Service hours should reflect effort

The Oracle

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By Anna Qin:

Graphics by Alvina Yau:

It is clearly impressive when students are willing to dedicate themselves to making a difference in the lives of less privileged people. However, due to the perceived importance of service to college admissions, many students have begun to rely on making “hour” purchases or applying simple hour “multipliers” in order to gain the recognition associated with service. Not only does this sacrifice the intent and purpose of community service, but the recognition earned will not be effective in achieving the results students want.

For example, students who purchase toys for the Marine Toys for Tots Foundation are rewarded hours based on toys donated to the organization. Every five dollars spent on a toy translates to half an hour of service. A student could “purchase” all 15 hours required to fulfill graduation requirements and possibly beyond.

While it may be debated that donating money is just as valuable as donating time, it is inherently incorrect to apply a monetary value to service. The impact of half an hour of service is significantly different from spending five dollars on a toy. Students are essentially using money from home or a job to earn recognition for doing “service” for the community.  Furthermore, it is likely that encouragement of these practices will lead to a contest of wealth, where recognition is based on how much money one can spend on service rather than dedication to community.

Multipliers applied onto hours authorized by many service organizations similarly undermine the concept of volunteering and the recognition with which it is associated. One of Key Club’s most popular events during the year is Fast for Awareness, in which students stay at school for 24 hours and fast in order to raise awareness for global malnutrition. For attending the event, students are rewarded two times the amount of hours they actually serve. While raising awareness for a globally recognized problem such as world hunger is important, assuming that each student will have double the impact of what he has committed is undeniably wrong.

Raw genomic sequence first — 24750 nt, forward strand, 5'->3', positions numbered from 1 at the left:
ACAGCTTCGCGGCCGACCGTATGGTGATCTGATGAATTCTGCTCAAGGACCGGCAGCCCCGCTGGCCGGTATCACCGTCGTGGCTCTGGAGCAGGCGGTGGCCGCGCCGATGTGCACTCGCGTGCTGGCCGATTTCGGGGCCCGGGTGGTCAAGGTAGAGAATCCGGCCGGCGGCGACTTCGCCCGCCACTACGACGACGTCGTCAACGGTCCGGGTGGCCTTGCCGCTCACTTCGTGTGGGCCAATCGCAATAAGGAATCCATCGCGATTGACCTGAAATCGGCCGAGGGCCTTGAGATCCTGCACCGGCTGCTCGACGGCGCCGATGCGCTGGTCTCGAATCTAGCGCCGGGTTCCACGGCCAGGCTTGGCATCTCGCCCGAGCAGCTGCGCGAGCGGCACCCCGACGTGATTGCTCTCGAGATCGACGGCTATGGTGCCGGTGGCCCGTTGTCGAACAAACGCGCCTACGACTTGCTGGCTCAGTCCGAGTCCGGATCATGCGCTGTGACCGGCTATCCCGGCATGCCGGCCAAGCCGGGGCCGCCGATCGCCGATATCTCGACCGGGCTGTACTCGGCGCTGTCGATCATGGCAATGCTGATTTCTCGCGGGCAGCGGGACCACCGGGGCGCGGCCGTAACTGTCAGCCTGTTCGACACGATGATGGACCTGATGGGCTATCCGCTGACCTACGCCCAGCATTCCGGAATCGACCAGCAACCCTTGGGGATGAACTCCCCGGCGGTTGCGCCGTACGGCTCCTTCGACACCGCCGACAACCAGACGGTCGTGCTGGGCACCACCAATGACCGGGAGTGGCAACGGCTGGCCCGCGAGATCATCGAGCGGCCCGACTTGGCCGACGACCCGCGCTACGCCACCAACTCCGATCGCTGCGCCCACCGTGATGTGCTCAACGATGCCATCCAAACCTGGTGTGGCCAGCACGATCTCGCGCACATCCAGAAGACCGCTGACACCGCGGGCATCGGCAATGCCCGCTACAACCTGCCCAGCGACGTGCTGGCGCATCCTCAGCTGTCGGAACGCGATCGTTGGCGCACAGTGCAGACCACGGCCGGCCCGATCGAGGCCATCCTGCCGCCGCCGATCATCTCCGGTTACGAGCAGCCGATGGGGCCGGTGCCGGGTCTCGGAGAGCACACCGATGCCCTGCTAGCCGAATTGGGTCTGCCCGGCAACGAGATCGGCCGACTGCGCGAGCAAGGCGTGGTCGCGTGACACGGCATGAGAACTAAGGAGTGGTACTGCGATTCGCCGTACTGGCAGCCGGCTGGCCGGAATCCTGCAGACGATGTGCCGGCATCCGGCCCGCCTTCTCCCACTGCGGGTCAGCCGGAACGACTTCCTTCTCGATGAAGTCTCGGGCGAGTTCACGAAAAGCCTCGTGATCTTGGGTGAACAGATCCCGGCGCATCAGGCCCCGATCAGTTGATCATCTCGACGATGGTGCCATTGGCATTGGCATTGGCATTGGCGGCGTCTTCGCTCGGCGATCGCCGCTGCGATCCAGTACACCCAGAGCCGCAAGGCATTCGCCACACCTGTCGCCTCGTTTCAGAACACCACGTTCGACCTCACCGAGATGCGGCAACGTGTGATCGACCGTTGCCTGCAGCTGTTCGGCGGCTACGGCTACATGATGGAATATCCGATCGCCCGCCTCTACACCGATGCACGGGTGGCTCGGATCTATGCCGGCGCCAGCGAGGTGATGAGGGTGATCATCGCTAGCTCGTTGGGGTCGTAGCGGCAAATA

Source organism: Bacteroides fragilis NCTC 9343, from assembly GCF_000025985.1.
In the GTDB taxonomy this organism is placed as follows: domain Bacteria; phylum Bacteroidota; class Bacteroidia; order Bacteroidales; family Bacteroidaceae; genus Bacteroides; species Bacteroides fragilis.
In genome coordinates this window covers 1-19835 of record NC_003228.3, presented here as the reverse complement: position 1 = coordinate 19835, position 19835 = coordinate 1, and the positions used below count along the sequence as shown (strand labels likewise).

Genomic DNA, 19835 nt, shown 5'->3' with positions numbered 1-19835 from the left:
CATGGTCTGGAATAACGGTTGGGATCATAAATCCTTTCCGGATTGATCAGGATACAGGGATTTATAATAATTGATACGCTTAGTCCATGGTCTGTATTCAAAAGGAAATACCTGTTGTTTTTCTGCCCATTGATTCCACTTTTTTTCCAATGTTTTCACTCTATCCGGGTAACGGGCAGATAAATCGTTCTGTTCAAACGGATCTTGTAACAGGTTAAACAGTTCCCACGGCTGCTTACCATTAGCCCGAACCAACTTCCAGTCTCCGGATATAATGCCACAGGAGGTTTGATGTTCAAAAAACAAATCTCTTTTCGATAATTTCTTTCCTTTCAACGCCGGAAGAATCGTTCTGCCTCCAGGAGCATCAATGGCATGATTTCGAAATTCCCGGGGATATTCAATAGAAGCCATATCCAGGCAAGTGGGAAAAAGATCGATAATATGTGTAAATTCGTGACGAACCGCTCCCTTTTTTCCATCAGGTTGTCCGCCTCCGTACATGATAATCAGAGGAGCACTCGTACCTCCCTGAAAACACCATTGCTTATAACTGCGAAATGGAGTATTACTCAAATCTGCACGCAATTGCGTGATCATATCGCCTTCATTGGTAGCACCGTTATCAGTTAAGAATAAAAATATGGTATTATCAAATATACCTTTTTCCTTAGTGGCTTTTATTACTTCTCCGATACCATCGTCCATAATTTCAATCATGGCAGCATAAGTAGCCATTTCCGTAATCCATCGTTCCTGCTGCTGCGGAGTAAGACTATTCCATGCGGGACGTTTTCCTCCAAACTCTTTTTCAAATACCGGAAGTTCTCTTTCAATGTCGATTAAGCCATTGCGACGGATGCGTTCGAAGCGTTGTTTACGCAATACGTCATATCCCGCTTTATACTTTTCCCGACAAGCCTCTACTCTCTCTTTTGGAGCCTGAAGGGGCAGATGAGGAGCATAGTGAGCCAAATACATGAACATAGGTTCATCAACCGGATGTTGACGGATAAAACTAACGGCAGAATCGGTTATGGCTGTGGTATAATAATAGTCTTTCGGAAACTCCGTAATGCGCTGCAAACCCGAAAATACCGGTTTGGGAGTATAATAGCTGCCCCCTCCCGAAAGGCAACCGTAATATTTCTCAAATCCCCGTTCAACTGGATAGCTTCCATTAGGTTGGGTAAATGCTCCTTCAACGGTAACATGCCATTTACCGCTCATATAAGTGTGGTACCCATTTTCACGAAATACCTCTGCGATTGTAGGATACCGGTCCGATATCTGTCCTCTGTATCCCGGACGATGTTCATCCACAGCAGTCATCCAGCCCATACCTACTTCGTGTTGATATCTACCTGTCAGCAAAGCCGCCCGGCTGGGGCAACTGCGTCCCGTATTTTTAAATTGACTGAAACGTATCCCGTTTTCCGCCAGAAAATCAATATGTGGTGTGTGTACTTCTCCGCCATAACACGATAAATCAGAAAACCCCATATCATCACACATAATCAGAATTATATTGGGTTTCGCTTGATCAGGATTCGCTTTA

Ultimately, many students do this in order to impress the college admissions officers standing between them and their dream college.  However, research by sources such as Forbes, Huffington Post and US News indicates that colleges pay little attention to the hours recorded and much more to the  quality of service. An application supplemented with hours gained by purchasing toys and applying multipliers will show a student’s lack of dedication and ambition. This result is clearly undesirable and thus would not be valuable to pursue.

Service should be done under the context of improving the community. Whether it is buying hours or inflating the hours recorded, both acts are unquestionably wrong as they undermine the impact of service to society. Organizations and teachers alike should discourage further application of these practices, and students should pursue more worthwhile and honest acts of service that will benefit the community.